Cashing In on Renters

April 2017

Cashing In on Renters

Wealthy corporations and absentee landlords reap millions in profits from rising rents

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A booming technology sector has helped turn the city of San Jose into the second most expensive apartment rental market of any major city in the country.

A family now needs to earn $113,040 just to afford the average two-bedroom apartment. Unfortunately, wages for most families have not kept up with the cost of rent, making it difficult for many to afford basic necessities every month.

In fact, rents have skyrocketed in the past few years, increasing by nearly 40 percent since 2011. These increases have come at a high cost to families, while putting millions of dollars in profits into the pockets of wealthy corporate landlords and financial institutions (most of whom live far outside the city).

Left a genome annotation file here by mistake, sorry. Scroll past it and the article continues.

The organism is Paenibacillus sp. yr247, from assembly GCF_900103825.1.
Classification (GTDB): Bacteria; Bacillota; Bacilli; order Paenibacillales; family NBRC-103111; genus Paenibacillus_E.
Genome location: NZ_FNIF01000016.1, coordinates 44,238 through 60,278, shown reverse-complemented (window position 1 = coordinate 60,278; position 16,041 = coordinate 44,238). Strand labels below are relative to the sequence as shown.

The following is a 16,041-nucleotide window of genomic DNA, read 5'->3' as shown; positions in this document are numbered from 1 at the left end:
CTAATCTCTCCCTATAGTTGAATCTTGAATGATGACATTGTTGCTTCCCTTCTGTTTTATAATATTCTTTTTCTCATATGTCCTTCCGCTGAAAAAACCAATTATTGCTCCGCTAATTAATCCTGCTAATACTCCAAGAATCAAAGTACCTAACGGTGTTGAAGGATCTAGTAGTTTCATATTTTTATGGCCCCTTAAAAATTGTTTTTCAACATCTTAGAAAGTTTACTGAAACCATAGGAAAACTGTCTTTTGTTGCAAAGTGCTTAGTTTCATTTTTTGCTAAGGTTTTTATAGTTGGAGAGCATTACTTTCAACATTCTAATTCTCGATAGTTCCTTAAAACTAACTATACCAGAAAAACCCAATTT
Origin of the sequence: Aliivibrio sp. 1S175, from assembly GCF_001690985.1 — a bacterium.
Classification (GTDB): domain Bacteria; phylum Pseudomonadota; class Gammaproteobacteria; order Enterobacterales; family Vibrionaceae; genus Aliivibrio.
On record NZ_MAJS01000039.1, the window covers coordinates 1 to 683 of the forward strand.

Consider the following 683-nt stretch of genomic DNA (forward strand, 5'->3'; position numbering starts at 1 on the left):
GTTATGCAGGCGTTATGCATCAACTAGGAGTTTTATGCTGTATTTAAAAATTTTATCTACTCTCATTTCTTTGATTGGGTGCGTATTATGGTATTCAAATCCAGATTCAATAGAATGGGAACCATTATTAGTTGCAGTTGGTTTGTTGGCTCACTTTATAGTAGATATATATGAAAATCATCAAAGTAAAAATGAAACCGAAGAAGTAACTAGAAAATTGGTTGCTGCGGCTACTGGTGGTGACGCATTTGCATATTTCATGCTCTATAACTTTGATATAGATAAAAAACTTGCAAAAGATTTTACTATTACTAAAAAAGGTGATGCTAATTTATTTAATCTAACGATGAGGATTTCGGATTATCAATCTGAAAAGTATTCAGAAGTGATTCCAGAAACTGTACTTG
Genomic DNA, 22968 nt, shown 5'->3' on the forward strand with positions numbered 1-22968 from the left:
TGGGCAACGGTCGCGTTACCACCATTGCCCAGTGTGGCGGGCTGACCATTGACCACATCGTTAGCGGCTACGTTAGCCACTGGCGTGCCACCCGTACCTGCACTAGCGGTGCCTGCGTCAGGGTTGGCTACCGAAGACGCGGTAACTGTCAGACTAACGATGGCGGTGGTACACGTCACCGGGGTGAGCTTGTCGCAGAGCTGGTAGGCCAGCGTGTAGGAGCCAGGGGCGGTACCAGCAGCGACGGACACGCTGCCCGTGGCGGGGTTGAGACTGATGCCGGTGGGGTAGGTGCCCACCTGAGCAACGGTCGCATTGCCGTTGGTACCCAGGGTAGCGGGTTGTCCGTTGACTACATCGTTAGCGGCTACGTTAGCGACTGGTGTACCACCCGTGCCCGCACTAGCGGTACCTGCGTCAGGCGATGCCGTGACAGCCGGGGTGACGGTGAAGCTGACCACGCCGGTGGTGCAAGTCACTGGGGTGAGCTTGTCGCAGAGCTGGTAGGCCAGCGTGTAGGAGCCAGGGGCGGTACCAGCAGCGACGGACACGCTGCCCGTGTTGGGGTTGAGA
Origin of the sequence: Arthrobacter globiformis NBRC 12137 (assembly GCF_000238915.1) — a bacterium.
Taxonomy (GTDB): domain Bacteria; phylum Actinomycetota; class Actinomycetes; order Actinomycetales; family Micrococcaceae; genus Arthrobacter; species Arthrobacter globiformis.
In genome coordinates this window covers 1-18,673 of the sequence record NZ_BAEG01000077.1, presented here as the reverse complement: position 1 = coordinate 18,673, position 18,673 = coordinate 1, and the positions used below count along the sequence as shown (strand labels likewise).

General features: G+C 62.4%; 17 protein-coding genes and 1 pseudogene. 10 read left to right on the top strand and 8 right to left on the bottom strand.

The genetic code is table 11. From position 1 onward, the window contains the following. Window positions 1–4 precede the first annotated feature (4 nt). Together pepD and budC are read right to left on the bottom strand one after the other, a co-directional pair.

Rental housing plays a vital role for a variety of people in San Jose. The majority of single mothers, families with young children, Latinos, African Americans, and non-citizens in San Jose live in rental housing.

The US Department of Housing and Urban Development sets a national benchmark that household should spend no more than thirty percent of their income on rental housing to be affordable. Of the more than 400,000 tenants in San Jose, the majority pay more than thirty percent of their income on housing and struggle to afford rent every month. Most San Jose families earning less than $50,000 a year are extremely rent-burdened, paying more than half of their income every month just for rent.

Nonetheless, it’s getting worse. Landlords have a new trick to drive profits: they have begun to use “no cause” evictions to kick some of the city’s most vulnerable families to the curb.

The law offers no protection from these “no cause” evictions. Good tenants who play by the all rules — pay rent on time, keep their properties in good order, and never bother their neighbors — can be evicted by their landlords. And the tenants have no means to stop it.

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